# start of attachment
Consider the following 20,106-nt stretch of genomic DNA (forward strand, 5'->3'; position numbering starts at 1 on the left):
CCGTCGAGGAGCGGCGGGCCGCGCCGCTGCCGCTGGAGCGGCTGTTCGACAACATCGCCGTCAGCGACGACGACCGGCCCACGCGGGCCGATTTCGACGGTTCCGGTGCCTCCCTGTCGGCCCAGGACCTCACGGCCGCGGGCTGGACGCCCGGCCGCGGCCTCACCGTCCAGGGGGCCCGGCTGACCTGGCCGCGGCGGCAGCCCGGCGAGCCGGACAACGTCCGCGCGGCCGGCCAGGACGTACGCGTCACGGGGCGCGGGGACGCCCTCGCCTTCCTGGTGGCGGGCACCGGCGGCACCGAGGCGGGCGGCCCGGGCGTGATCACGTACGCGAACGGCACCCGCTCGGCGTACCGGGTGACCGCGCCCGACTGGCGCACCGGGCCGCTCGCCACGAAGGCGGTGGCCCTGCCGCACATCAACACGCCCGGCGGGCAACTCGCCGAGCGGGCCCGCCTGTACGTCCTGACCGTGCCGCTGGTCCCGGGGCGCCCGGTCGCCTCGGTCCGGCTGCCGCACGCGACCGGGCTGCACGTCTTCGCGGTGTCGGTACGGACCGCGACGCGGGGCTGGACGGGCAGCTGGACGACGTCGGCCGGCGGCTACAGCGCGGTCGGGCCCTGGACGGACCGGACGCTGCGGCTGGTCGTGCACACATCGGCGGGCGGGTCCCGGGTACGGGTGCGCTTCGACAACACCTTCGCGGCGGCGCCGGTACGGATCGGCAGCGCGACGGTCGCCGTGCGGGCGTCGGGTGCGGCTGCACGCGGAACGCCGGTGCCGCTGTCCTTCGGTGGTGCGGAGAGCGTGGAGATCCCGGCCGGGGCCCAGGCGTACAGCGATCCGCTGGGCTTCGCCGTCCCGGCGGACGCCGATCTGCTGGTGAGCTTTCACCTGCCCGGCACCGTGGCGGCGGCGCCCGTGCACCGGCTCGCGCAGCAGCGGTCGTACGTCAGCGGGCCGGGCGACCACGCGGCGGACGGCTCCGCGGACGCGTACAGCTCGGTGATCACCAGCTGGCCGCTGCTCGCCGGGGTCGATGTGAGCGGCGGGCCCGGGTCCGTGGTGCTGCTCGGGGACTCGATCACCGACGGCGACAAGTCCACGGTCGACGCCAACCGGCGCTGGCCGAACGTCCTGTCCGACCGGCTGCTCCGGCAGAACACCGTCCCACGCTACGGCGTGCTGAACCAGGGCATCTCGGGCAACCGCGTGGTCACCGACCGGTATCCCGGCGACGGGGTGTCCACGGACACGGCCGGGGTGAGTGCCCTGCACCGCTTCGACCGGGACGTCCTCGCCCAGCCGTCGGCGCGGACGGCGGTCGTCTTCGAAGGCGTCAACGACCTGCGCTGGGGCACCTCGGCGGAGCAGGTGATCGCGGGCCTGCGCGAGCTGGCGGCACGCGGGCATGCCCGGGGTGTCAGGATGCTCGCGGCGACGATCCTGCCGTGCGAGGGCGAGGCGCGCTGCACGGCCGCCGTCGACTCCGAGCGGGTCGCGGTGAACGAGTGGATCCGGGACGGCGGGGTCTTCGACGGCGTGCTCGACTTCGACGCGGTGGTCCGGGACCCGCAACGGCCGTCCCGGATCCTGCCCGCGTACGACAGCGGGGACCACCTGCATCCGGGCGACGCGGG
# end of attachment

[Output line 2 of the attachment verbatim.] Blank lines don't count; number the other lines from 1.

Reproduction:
CCGTCGAGGAGCGGCGGGCCGCGCCGCTGCCGCTGGAGCGGCTGTTCGACAACATCGCCGTCAGCGACGACGACCGGCCCACGCGGGCCGATTTCGACGGTTCCGGTGCCTCCCTGTCGGCCCAGGACCTCACGGCCGCGGGCTGGACGCCCGGCCGCGGCCTCACCGTCCAGGGGGCCCGGCTGACCTGGCCGCGGCGGCAGCCCGGCGAGCCGGACAACGTCCGCGCGGCCGGCCAGGACGTACGCGTCACGGGGCGCGGGGACGCCCTCGCCTTCCTGGTGGCGGGCACCGGCGGCACCGAGGCGGGCGGCCCGGGCGTGATCACGTACGCGAACGGCACCCGCTCGGCGTACCGGGTGACCGCGCCCGACTGGCGCACCGGGCCGCTCGCCACGAAGGCGGTGGCCCTGCCGCACATCAACACGCCCGGCGGGCAACTCGCCGAGCGGGCCCGCCTGTACGTCCTGACCGTGCCGCTGGTCCCGGGGCGCCCGGTCGCCTCGGTCCGGCTGCCGCACGCGACCGGGCTGCACGTCTTCGCGGTGTCGGTACGGACCGCGACGCGGGGCTGGACGGGCAGCTGGACGACGTCGGCCGGCGGCTACAGCGCGGTCGGGCCCTGGACGGACCGGACGCTGCGGCTGGTCGTGCACACATCGGCGGGCGGGTCCCGGGTACGGGTGCGCTTCGACAACACCTTCGCGGCGGCGCCGGTACGGATCGGCAGCGCGACGGTCGCCGTGCGGGCGTCGGGTGCGGCTGCACGCGGAACGCCGGTGCCGCTGTCCTTCGGTGGTGCGGAGAGCGTGGAGATCCCGGCCGGGGCCCAGGCGTACAGCGATCCGCTGGGCTTCGCCGTCCCGGCGGACGCCGATCTGCTGGTGAGCTTTCACCTGCCCGGCACCGTGGCGGCGGCGCCCGTGCACCGGCTCGCGCAGCAGCGGTCGTACGTCAGCGGGCCGGGCGACCACGCGGCGGACGGCTCCGCGGACGCGTACAGCTCGGTGATCACCAGCTGGCCGCTGCTCGCCGGGGTCGATGTGAGCGGCGGGCCCGGGTCCGTGGTGCTGCTCGGGGACTCGATCACCGACGGCGACAAGTCCACGGTCGACGCCAACCGGCGCTGGCCGAACGTCCTGTCCGACCGGCTGCTCCGGCAGAACACCGTCCCACGCTACGGCGTGCTGAACCAGGGCATCTCGGGCAACCGCGTGGTCACCGACCGGTATCCCGGCGACGGGGTGTCCACGGACACGGCCGGGGTGAGTGCCCTGCACCGCTTCGACCGGGACGTCCTCGCCCAGCCGTCGGCGCGGACGGCGGTCGTCTTCGAAGGCGTCAACGACCTGCGCTGGGGCACCTCGGCGGAGCAGGTGATCGCGGGCCTGCGCGAGCTGGCGGCACGCGGGCATGCCCGGGGTGTCAGGATGCTCGCGGCGACGATCCTGCCGTGCGAGGGCGAGGCGCGCTGCACGGCCGCCGTCGACTCCGAGCGGGTCGCGGTGAACGAGTGGATCCGGGACGGCGGGGTCTTCGACGGCGTGCTCGACTTCGACGCGGTGGTCCGGGACCCGCAACGGCCGTCCCGGATCCTGCCCGCGTACGACAGCGGGGACCACCTGCATCCGGGCGACGCGGG